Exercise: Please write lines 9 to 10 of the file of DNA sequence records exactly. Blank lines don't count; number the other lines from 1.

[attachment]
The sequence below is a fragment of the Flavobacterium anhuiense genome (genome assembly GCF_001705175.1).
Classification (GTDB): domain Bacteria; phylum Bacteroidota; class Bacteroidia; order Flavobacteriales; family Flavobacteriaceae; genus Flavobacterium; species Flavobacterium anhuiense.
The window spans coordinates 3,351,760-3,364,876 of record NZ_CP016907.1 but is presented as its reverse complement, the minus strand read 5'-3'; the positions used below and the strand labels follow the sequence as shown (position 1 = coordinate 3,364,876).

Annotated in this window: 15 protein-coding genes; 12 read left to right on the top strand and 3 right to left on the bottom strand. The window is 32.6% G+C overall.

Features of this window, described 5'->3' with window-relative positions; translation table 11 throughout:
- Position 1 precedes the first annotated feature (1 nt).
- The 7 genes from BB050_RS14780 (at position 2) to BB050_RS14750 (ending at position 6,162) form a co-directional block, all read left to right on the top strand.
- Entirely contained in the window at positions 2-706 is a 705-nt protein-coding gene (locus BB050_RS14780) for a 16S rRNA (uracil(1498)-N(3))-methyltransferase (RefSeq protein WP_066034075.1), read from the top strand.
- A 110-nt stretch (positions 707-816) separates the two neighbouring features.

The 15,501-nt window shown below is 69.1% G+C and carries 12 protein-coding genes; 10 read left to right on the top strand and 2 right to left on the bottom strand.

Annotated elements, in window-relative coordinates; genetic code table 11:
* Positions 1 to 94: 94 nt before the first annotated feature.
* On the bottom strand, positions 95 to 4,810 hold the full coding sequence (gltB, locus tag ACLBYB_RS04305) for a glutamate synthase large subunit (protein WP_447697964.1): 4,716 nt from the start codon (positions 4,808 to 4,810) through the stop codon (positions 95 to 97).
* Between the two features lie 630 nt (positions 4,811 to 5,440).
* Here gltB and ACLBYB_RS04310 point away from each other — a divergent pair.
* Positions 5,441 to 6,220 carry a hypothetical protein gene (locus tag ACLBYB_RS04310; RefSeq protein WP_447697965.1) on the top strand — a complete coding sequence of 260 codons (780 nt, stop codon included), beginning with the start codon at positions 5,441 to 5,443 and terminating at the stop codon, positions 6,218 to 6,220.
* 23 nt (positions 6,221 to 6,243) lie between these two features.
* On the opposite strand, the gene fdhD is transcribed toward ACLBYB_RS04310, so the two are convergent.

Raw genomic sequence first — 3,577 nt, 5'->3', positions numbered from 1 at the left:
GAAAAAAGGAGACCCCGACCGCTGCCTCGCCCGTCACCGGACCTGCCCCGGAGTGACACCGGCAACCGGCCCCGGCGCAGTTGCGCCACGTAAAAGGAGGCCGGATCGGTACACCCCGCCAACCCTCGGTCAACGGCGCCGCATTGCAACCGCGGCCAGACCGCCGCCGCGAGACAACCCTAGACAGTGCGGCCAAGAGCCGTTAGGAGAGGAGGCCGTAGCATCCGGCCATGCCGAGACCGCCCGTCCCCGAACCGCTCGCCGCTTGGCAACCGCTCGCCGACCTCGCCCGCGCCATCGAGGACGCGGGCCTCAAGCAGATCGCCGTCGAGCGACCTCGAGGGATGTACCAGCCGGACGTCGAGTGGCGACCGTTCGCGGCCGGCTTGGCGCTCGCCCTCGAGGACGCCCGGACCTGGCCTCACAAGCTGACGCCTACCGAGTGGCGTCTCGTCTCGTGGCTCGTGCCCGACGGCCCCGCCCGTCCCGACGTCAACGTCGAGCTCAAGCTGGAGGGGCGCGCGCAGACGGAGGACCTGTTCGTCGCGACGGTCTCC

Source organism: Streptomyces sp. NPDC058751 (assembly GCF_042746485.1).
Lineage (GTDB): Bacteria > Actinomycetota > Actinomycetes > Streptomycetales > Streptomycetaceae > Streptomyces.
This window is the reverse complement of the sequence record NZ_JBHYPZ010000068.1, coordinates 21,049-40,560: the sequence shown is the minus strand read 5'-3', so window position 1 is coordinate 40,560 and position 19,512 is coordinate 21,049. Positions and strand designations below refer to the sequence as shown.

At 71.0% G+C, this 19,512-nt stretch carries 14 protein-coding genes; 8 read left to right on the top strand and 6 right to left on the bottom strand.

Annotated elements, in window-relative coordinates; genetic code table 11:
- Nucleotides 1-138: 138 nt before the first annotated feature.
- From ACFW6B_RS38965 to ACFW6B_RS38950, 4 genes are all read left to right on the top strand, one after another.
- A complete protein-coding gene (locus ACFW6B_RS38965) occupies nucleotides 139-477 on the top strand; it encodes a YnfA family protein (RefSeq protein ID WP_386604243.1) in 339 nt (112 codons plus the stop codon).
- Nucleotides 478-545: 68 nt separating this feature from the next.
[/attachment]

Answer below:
- A 110-nt stretch (positions 707-816) separates the two neighbouring features.

The 15,501-nt window shown below is 69.1% G+C and carries 12 protein-coding genes; 10 read left to right on the top strand and 2 right to left on the bottom strand.